At UN conference, education takes centre-stage in planning for a sustainable future

10 November 2014

The role education can play in preparing the world's youth for a sustainable future is becoming increasingly relevant, particularly as the planet is set to face growing economic, social and environmental challenges, the head of the United Nations Educational, Scientific and Cultural Organization (UNESCO) declared today as she opened a conference on the subject in Aichi-Nagoya, Japan.

“To achieve sustainable development, technology, political regulations and financial incentives will not suffice – we need to change the way that we think and act, as individuals and as societies,” UNESCO Director-General, Irina Bokova, told delegates at the World Conference on Education for Sustainable Development (ESD).

“This is the aim of education for sustainable development,” she added.

More than 1,000 participants have gathered in the Japanese port city to take stock of the achievements of the UN Decade of ESD, which ran from 2005 to 2014, and address the issues that will confront the international community in the years to come.

Lending his support to the Conference in a video message , UN Secretary-General Ban Ki-moon called for sustainability to be “built into everything we do” and suggested that education was “the starting point” for a successful and sustainable future.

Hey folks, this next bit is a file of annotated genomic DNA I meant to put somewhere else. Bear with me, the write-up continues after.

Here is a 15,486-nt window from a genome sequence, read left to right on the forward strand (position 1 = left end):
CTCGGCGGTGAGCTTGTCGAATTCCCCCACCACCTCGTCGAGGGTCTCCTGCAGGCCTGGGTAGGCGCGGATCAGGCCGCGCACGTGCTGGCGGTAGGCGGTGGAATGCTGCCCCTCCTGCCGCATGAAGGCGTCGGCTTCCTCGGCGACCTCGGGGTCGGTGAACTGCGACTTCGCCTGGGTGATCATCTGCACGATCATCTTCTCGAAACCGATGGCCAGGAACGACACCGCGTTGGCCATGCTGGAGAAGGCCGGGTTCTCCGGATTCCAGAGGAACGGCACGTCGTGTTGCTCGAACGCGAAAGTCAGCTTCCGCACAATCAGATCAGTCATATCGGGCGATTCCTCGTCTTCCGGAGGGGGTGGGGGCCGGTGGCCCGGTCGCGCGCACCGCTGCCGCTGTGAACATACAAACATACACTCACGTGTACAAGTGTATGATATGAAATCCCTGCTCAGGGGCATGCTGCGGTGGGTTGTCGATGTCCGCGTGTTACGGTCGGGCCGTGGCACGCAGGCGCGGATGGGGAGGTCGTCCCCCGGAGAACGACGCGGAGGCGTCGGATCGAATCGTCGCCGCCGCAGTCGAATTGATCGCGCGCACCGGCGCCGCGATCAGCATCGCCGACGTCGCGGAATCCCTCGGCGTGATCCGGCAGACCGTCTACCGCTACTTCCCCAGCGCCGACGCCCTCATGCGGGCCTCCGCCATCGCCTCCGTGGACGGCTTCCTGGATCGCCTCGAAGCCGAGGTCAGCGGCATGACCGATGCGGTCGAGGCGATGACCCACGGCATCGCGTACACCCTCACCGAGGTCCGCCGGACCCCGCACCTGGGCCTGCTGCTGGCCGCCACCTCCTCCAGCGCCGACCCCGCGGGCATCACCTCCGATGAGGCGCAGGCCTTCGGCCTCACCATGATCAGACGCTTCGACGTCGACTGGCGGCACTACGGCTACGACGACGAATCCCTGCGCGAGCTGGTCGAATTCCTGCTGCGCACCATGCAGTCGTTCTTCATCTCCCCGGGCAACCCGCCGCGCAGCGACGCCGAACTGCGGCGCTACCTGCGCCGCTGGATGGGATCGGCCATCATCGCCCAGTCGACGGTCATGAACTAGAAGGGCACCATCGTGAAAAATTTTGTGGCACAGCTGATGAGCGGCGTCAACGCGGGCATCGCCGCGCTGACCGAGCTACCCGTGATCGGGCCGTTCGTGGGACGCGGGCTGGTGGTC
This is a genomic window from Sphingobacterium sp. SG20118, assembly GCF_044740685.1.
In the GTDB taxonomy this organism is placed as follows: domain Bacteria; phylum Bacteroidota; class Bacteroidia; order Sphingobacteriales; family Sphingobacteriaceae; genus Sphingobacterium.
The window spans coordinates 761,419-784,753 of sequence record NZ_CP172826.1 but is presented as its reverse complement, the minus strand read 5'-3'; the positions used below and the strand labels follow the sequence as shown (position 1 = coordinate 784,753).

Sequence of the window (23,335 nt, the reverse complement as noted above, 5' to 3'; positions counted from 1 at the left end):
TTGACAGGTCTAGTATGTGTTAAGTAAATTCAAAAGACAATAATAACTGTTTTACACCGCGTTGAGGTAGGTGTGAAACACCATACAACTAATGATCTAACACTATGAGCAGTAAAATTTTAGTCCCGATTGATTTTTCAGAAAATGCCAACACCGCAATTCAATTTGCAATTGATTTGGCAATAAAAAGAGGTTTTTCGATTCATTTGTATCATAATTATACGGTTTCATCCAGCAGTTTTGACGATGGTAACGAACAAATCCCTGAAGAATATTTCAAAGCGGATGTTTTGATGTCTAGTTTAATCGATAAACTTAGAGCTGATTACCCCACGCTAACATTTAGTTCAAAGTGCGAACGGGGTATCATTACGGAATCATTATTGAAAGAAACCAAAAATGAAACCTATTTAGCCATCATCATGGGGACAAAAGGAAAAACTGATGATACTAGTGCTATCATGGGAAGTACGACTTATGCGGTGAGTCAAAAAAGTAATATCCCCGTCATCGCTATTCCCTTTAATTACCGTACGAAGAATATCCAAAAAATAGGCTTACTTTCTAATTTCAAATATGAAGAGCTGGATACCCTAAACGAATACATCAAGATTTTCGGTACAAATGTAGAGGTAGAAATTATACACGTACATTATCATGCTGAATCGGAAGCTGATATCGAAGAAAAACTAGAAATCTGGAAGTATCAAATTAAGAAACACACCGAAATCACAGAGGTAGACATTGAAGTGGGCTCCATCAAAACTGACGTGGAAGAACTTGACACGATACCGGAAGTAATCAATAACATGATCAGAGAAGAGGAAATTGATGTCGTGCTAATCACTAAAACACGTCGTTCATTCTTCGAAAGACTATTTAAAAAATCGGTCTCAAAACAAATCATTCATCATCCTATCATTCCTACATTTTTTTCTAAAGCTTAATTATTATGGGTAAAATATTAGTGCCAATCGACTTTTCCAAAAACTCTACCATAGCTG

“Boys and girls must learn about global citizenship, to prepare them for the responsibility of safeguarding our common future,” Mr. Ban said.

“There is no Plan B because there is no Planet B.”

As part of its overall assessment of the UN Decade of ESD, UNESCO has presented the Conference with a report entitled Shaping the Future We Want , which analyzes the impact of ESD initiatives across the world.

Based on questionnaires responded by 70 countries, the document reports that two-thirds of the countries concerned have already a national ESD strategy or plan in place, indicating “an increased global recognition that education is a critical tool for moving societies towards sustainable development,” a UNESCO press release said.

Among the issues highlighted in the report, UNESCO underscores the need to align education with sustainable development to ensure that education supports sustainable development objectives, and a “widespread, overt and sustained political support” to make the transition from creating an enabling environment to achieving actual changes in curriculum and educator practice at all levels of education.

Writing in the The Huffington Post in an op-ed published to coincide with the opening of the Conference, Ms. Bokova affirmed the importance of ESD as a “transformative” tool, adding that it remained an “absolute priority” as the international community moved forward in preparing a new development agenda around a set of sustainable development goals (SDGs).

“Focusing on technology and financial incentives will not suffice as we strive to meet the challenge of a growing population of seven billion in a world with finite natural resources,” she wrote.

“Education has a major role to play in helping us apply the values, skills and knowledge of sustainable development to local, national and international development decisions, in order to solve the complex problems that we face.”

The World Conference – attended by delegates from over 100 countries – will run until 12 November.


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